2013 Triumph Daytona 675R Review –

14 Apr 2015 | Author: | Comments Off on 2013 Triumph Daytona 675R Review –
Triumph Daytona 675

One of our faves gets even better

New This, New That

While the entire motorcycle is new for 2013, the big news centers around the engine. It’s still 675cc, but now with reduced stroke (49.6mm from 52.3mm) and greater bore (76mm vs. 74mm) than before. The result is an engine that now revs to 14,400 rpm, 500 revs higher than before. (Its more oversquare architecture still isn’t as radical as the Daytona’s chief rival, the MV Agusta F3, which uses a 79.0mm bore and a 45.9mm stroke. – Ed. )

To accommodate the larger bore yet keep the same overall physical size of the engine, it utilizes a sleeveless cylinder design with Nikasil-coated bores for reduced friction. The cylinder block is now separate from the crankcase.

Compression is up to 13.0:1 from 12.65:1. Each piston pin is nitride coated for strength, with the big end bearing growing to 35mm from 33mm. Likewise, the lower crankcase is redesigned to reduce power loss due to oil drag, and its main bearings are upgraded—all measures to help cope with the increased power.

Each cylinder is fed fuel via two fuel injectors, a first for Triumph. New titanium intake valves are the same 30.5mm diameter as before, but stem length is increased half a millimeter to 4.5mm. Its shape is also revised with more material to create a more dome-like appearance Triumph says improves flow.

Exhaust valves remain steel bits, but diameter is reduced from 25.5mm to 24.2mm, thereby reducing weight slightly. All told, the new valvetrain weighs 17% less than before. Camshafts are also new, with increased lift.

The transmission receives a slew of updates for smoother, more precise engagement, especially between the first two gears, a critique noted from Triumph’s race teams. A slip-assist clutch reduces lever effort by 25% compared to last year and keeps the rear wheel in check, enlisting the help of the ECU to open throttle butterflies if needed. Finally, the 15-tooth countershaft sprocket is down a tooth from last year for improved acceleration.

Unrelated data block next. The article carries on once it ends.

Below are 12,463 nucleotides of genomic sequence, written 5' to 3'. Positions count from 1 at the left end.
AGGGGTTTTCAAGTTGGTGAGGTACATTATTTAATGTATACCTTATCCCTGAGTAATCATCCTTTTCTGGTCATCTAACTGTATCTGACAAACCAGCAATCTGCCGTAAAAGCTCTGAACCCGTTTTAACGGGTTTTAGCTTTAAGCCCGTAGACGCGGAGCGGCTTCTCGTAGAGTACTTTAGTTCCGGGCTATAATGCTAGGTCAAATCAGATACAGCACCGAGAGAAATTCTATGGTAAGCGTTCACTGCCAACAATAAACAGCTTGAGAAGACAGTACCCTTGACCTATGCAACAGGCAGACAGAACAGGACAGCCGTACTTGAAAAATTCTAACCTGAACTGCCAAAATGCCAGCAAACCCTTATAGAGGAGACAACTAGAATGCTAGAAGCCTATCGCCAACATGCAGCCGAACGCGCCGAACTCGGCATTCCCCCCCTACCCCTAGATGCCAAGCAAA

On the chassis side, the new frame and front subframe were designed to more efficiently feed air to the cylinders. The air intake scoop is 39% larger than last year, and the air’s path is more direct than before. But the biggest noticeable difference is the new stainless steel exhaust. Gone is the old under-tail unit, in is the sleeker, under-engine piece with side exit.

Triumph Daytona 675

All in the name of mass centralization.

What does all this add up to? Triumph says max power at the crank is increased 3 horses and torque up 1.5 ft.-lbs. to 126 hp and 55 ft.-lbs. respectively, compared to the old bike. More importantly, graph overlays provided by Triumph indicate the new mill has a stronger midrange and healthier top-end.

A new subframe provides a narrower profile but is also responsible for the 10mm decrease in seat height in the standard 675 (32.3 in. vs. 32.7 in.). The new swingarm retains its adjustable pivot point for racing but is slightly shorter for quicker handling.

Front ABS will intervene if the ECU reads a rate of deceleration not humanly possible, like panic braking in grass (commonly done when running off course) or some other slippery surface. Otherwise, Triumph says Circuit mode is practically imperceptible by the rider in normal track conditions.

Despite being my first time at this track, the 675R proved a perfect dance partner. The slightly raised clip-ons are comfy for a sportbike, and the seat-to-peg clearance gives plenty of legroom. I felt like I was sitting “in” it rather than “on” it. And I like that.

This immediate comfort allowed me to focus on the track, not my riding position.

Triumph Daytona 675
Triumph Daytona 675
Triumph Daytona 675
Triumph Daytona 675

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